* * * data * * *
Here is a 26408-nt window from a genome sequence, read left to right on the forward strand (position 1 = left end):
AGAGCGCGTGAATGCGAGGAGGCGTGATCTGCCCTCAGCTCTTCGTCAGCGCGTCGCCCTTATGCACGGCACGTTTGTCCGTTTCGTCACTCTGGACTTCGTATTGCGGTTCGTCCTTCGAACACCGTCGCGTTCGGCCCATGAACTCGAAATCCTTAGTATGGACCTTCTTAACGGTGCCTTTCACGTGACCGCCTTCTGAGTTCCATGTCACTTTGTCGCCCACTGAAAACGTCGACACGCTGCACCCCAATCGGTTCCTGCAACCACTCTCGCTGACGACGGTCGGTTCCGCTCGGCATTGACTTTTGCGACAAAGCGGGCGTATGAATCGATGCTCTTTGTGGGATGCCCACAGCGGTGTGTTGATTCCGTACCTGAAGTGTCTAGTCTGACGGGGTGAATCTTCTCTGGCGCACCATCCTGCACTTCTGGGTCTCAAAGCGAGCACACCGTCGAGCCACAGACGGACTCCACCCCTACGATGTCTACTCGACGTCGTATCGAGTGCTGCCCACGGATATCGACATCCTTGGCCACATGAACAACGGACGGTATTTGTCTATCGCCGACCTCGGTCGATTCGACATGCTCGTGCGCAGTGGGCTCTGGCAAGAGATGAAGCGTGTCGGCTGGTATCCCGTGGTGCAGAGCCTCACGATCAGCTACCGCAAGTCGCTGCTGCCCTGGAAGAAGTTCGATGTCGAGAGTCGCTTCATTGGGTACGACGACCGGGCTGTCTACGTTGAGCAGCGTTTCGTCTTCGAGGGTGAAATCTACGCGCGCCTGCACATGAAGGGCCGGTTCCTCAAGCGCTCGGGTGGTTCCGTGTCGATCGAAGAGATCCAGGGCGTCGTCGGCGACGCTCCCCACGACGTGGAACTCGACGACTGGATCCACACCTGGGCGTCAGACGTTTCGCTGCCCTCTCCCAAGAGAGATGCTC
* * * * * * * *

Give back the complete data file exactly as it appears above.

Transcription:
Here is a 26408-nt window from a genome sequence, read left to right on the forward strand (position 1 = left end):
AGAGCGCGTGAATGCGAGGAGGCGTGATCTGCCCTCAGCTCTTCGTCAGCGCGTCGCCCTTATGCACGGCACGTTTGTCCGTTTCGTCACTCTGGACTTCGTATTGCGGTTCGTCCTTCGAACACCGTCGCGTTCGGCCCATGAACTCGAAATCCTTAGTATGGACCTTCTTAACGGTGCCTTTCACGTGACCGCCTTCTGAGTTCCATGTCACTTTGTCGCCCACTGAAAACGTCGACACGCTGCACCCCAATCGGTTCCTGCAACCACTCTCGCTGACGACGGTCGGTTCCGCTCGGCATTGACTTTTGCGACAAAGCGGGCGTATGAATCGATGCTCTTTGTGGGATGCCCACAGCGGTGTGTTGATTCCGTACCTGAAGTGTCTAGTCTGACGGGGTGAATCTTCTCTGGCGCACCATCCTGCACTTCTGGGTCTCAAAGCGAGCACACCGTCGAGCCACAGACGGACTCCACCCCTACGATGTCTACTCGACGTCGTATCGAGTGCTGCCCACGGATATCGACATCCTTGGCCACATGAACAACGGACGGTATTTGTCTATCGCCGACCTCGGTCGATTCGACATGCTCGTGCGCAGTGGGCTCTGGCAAGAGATGAAGCGTGTCGGCTGGTATCCCGTGGTGCAGAGCCTCACGATCAGCTACCGCAAGTCGCTGCTGCCCTGGAAGAAGTTCGATGTCGAGAGTCGCTTCATTGGGTACGACGACCGGGCTGTCTACGTTGAGCAGCGTTTCGTCTTCGAGGGTGAAATCTACGCGCGCCTGCACATGAAGGGCCGGTTCCTCAAGCGCTCGGGTGGTTCCGTGTCGATCGAAGAGATCCAGGGCGTCGTCGGCGACGCTCCCCACGACGTGGAACTCGACGACTGGATCCACACCTGGGCGTCAGACGTTTCGCTGCCCTCTCCCAAGAGAGATGCTC